RHC Reimbursement Changes Included in Final COVID-19 Package
Congress has passed the Consolidated Appropriations Act (CAA), and the president signed the document on December 27, 2020. Section 130 of the CAA entitled “Improving Rural Health Clinic Payments” included a provision that will increase the Medicare cap for independent rural health clinics (RHC) to $100 per visit. Previously, independent RHC reimbursement had been capped at approximately $87 per visit. The cap also is set to increase annually until the maximum rate of $190 per visit is reached in 2028. After that point, the Medicare reimbursement cap will increase at a rate equal to the Medicare Economic Index. Specifically, the reimbursement caps by year will be:
It should be noted that RHCs aren’t guaranteed to receive the increased rates. If an RHC’s calculated cost per visit rate, which is set by the Medicare cost report, is less than the cap, then the clinic will be reimbursed based on its actual cost per visit.
Provider-based RHCs, which are provider-based to hospitals with fewer than 50 beds, that are certified after December 31, 2019, also will now be subject to a cap to their reimbursement. Previously, the provider-based RHCs could receive uncapped cost-based reimbursement, and their specific rate was calculated using the Medicare cost report. Provider-based clinics that were approved by Medicare prior to December 31, 2019, will be considered grandfathered. Each grandfathered RHC will have a clinic-specific cap established based on their 2020 all-inclusive rate (AIR). The clinic-specific cap for these grandfathered RHCs will then grow annually at the Medicare Economic Index (MEI).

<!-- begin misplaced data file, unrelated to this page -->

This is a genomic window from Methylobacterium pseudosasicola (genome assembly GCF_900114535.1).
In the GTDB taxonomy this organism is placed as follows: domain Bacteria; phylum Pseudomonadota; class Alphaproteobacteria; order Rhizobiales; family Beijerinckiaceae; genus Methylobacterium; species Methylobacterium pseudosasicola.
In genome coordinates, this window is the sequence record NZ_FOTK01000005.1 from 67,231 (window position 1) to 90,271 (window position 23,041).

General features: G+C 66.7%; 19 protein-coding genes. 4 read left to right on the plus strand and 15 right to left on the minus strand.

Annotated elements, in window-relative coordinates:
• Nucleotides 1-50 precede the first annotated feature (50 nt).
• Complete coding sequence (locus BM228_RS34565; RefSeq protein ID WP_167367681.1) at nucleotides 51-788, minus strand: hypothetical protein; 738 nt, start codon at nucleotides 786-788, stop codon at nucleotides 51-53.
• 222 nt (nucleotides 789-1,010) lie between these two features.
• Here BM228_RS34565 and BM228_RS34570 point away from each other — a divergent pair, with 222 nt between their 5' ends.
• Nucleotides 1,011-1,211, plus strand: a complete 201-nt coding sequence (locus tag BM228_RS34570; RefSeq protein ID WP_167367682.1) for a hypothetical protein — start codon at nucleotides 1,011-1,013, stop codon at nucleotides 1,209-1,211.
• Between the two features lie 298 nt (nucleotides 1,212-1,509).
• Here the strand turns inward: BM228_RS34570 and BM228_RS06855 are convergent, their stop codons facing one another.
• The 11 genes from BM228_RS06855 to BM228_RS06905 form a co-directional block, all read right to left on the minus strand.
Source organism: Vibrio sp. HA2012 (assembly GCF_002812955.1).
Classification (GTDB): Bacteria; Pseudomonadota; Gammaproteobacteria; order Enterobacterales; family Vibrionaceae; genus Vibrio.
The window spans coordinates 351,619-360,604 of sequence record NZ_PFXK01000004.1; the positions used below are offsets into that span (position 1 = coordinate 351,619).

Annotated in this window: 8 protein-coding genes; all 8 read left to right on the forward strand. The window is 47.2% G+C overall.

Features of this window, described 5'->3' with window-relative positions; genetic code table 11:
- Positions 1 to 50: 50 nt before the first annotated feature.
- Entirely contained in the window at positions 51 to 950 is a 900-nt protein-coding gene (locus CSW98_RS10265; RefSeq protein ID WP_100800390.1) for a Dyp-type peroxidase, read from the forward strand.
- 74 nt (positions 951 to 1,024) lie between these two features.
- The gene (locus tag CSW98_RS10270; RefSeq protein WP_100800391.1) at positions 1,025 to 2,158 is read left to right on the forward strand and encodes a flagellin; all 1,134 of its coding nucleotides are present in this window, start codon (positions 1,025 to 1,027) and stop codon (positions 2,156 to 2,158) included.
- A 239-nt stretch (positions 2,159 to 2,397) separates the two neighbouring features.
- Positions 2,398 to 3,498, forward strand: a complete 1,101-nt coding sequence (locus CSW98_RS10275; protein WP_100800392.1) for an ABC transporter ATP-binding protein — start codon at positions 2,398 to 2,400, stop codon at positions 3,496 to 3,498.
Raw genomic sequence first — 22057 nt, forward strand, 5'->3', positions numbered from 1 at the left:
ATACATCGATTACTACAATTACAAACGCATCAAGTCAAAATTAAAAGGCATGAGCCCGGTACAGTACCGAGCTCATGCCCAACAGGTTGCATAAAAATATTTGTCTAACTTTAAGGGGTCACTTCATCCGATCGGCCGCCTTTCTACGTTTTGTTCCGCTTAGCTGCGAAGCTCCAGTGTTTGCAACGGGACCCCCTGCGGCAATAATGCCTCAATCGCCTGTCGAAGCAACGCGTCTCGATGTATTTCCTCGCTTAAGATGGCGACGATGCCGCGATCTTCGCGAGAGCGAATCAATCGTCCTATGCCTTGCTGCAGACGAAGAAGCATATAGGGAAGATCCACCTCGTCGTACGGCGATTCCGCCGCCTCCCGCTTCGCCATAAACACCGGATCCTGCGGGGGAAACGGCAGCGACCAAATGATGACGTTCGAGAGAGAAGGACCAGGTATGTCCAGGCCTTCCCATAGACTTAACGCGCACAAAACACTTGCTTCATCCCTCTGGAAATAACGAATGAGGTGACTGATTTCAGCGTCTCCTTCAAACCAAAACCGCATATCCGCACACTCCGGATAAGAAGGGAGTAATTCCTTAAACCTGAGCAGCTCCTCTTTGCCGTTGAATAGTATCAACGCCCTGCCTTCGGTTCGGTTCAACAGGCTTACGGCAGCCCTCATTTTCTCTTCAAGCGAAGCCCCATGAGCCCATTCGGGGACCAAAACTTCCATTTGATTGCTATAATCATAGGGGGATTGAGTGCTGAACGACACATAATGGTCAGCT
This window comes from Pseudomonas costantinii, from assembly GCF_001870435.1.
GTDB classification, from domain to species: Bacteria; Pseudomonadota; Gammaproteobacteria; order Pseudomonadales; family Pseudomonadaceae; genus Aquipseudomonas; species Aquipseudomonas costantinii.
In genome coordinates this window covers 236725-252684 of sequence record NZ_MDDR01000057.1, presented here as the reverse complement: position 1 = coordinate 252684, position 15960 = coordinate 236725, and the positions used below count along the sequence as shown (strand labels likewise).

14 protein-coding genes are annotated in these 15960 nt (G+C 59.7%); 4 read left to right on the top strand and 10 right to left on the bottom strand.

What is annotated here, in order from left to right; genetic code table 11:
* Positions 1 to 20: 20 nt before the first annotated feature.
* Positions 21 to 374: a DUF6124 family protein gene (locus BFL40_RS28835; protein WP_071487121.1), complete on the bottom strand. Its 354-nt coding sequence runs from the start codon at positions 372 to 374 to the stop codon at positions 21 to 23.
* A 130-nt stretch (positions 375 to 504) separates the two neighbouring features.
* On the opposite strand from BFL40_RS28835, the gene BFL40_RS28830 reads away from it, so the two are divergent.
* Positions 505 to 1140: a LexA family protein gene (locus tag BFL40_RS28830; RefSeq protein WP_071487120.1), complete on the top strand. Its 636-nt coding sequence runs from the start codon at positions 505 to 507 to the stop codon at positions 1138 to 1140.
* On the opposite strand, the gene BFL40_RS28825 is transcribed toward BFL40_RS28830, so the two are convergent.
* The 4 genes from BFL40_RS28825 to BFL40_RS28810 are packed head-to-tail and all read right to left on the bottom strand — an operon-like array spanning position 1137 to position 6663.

The National Association of Rural Health Clinics (NARHC) has issued a release regarding these changes. In the article, Director of Government Affairs for NARHC Nathan Baugh stated, “The goal was to protect the business model of our current RHCs, while simultaneously creating a level playing field for all RHCs going forward. This reimbursement policy puts the entire program on a sustainable path and averts cuts to our RHCs.”
Healthcare organizations that either currently operate or are considering RHC designation by CMS should carefully consider the reimbursement effect of these changes. Healthcare organizations operating RHCs also should consult with their cost report preparers to calculate an estimate of the effect to current or future RHCs.
If you have any questions about the new RHC reimbursement methodology or would like assistance in determining the effect, please contact your BKD Trusted Advisor™ or submit the Contact Us form below.